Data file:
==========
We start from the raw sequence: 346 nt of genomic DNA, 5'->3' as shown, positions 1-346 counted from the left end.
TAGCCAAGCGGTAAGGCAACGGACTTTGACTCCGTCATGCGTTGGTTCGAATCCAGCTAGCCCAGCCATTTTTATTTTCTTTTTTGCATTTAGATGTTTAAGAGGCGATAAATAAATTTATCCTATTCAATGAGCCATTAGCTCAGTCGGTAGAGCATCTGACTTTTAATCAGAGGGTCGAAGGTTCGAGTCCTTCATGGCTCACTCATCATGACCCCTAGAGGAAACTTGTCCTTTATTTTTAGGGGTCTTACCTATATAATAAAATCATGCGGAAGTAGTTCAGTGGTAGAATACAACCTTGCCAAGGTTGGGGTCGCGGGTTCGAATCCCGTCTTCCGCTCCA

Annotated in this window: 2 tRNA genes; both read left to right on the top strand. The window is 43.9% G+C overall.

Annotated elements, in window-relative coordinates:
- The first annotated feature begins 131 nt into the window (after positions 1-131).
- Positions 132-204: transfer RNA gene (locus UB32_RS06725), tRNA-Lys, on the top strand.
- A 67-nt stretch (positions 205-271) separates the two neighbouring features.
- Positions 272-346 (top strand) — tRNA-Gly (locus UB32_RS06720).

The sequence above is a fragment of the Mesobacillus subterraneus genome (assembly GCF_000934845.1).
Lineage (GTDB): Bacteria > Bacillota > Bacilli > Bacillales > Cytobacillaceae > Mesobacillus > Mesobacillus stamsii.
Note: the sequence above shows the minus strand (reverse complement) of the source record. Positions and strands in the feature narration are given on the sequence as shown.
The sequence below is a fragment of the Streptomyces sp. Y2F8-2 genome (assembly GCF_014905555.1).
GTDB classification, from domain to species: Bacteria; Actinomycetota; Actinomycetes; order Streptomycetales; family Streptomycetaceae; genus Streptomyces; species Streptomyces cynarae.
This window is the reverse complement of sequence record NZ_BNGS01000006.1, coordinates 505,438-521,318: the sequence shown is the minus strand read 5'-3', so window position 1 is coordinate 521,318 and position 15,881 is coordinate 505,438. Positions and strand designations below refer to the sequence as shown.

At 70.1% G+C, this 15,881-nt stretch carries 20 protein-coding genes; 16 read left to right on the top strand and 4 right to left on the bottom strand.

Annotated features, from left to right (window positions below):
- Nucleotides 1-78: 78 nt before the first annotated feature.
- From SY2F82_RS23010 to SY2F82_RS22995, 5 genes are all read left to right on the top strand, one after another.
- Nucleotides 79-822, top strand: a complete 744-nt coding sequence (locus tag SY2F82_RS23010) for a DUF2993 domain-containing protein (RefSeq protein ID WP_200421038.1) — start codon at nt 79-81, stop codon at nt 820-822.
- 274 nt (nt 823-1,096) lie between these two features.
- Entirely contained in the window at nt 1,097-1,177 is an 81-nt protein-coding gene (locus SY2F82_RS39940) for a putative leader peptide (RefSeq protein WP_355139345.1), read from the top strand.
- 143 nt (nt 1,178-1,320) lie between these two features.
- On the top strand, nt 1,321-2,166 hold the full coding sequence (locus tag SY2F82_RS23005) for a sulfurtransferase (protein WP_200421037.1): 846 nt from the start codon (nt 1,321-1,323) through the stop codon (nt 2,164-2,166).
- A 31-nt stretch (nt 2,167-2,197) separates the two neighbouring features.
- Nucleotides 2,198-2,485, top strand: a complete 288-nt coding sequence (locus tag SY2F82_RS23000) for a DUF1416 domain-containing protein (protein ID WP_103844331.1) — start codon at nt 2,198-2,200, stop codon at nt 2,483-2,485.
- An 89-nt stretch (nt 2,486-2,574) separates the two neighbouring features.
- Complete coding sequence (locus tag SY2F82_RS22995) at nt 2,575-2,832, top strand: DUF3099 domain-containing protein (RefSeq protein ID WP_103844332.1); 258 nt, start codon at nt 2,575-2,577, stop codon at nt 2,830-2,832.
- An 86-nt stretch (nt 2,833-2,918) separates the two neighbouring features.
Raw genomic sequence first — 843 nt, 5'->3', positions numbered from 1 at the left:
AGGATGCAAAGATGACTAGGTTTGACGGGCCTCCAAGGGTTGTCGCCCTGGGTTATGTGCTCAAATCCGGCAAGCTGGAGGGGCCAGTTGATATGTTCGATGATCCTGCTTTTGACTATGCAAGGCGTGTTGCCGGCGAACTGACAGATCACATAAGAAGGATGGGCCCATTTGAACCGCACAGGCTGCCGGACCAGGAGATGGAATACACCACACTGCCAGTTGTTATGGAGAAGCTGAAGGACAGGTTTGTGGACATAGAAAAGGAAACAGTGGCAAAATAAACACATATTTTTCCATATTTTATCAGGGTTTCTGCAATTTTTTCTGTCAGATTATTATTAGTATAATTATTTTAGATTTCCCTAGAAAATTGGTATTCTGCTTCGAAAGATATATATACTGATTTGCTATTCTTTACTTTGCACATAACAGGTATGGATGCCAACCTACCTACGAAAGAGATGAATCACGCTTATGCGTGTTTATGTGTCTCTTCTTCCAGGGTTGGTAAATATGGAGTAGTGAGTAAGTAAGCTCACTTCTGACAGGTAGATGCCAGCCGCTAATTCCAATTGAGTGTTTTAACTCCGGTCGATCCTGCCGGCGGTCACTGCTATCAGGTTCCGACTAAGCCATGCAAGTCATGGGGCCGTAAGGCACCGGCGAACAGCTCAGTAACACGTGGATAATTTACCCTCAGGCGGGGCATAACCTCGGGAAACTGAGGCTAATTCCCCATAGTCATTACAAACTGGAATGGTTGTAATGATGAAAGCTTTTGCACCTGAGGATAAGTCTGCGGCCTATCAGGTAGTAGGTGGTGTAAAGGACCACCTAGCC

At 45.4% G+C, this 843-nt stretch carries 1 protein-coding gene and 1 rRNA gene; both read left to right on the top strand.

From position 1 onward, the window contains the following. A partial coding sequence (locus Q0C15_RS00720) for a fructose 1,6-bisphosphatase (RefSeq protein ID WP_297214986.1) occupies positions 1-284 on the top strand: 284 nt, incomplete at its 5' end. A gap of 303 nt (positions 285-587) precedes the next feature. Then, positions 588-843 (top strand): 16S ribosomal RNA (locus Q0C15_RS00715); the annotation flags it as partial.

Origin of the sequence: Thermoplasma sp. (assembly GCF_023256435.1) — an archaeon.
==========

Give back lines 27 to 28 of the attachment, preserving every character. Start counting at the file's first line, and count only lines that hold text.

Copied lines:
- Complete coding sequence (locus tag SY2F82_RS22995) at nt 2,575-2,832, top strand: DUF3099 domain-containing protein (RefSeq protein ID WP_103844332.1); 258 nt, start codon at nt 2,575-2,577, stop codon at nt 2,830-2,832.
- An 86-nt stretch (nt 2,833-2,918) separates the two neighbouring features.